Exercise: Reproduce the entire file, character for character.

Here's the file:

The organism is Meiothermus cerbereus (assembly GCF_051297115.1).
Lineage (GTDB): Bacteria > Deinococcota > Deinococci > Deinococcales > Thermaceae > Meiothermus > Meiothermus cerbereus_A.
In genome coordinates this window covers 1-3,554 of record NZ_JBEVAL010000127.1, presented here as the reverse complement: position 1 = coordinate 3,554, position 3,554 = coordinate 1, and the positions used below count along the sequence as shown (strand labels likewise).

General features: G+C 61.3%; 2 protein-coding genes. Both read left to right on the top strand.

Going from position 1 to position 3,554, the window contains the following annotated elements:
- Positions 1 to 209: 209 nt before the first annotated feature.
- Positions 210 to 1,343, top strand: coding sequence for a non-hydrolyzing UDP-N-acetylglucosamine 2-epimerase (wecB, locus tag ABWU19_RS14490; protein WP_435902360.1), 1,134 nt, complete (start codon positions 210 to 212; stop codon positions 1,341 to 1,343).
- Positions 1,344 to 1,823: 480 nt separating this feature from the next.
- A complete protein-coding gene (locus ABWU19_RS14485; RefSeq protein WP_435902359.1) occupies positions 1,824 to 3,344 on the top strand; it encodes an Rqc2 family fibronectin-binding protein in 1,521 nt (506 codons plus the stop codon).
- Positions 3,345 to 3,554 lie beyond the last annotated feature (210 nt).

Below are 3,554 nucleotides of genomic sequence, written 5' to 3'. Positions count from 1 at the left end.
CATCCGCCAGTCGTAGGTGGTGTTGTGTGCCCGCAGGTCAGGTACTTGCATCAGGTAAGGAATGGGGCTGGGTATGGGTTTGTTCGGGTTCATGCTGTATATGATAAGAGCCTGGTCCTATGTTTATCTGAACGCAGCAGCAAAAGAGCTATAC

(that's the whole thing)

The organism is Meiothermus cerbereus (assembly GCF_051297115.1).
Lineage (GTDB): Bacteria > Deinococcota > Deinococci > Deinococcales > Thermaceae > Meiothermus > Meiothermus cerbereus_A.
In genome coordinates this window covers 1-3,554 of record NZ_JBEVAL010000127.1, presented here as the reverse complement: position 1 = coordinate 3,554, position 3,554 = coordinate 1, and the positions used below count along the sequence as shown (strand labels likewise).

General features: G+C 61.3%; 2 protein-coding genes. Both read left to right on the top strand.

Going from position 1 to position 3,554, the window contains the following annotated elements:
- Positions 1 to 209: 209 nt before the first annotated feature.
- Positions 210 to 1,343, top strand: coding sequence for a non-hydrolyzing UDP-N-acetylglucosamine 2-epimerase (wecB, locus tag ABWU19_RS14490; protein WP_435902360.1), 1,134 nt, complete (start codon positions 210 to 212; stop codon positions 1,341 to 1,343).
- Positions 1,344 to 1,823: 480 nt separating this feature from the next.
- A complete protein-coding gene (locus ABWU19_RS14485; RefSeq protein WP_435902359.1) occupies positions 1,824 to 3,344 on the top strand; it encodes an Rqc2 family fibronectin-binding protein in 1,521 nt (506 codons plus the stop codon).
- Positions 3,345 to 3,554 lie beyond the last annotated feature (210 nt).

Below are 3,554 nucleotides of genomic sequence, written 5' to 3'. Positions count from 1 at the left end.
CATCCGCCAGTCGTAGGTGGTGTTGTGTGCCCGCAGGTCAGGTACTTGCATCAGGTAAGGAATGGGGCTGGGTATGGGTTTGTTCGGGTTCATGCTGTATATGATAAGAGCCTGGTCCTATGTTTATCTGAACGCAGCAGCAAAAGAGCTATAC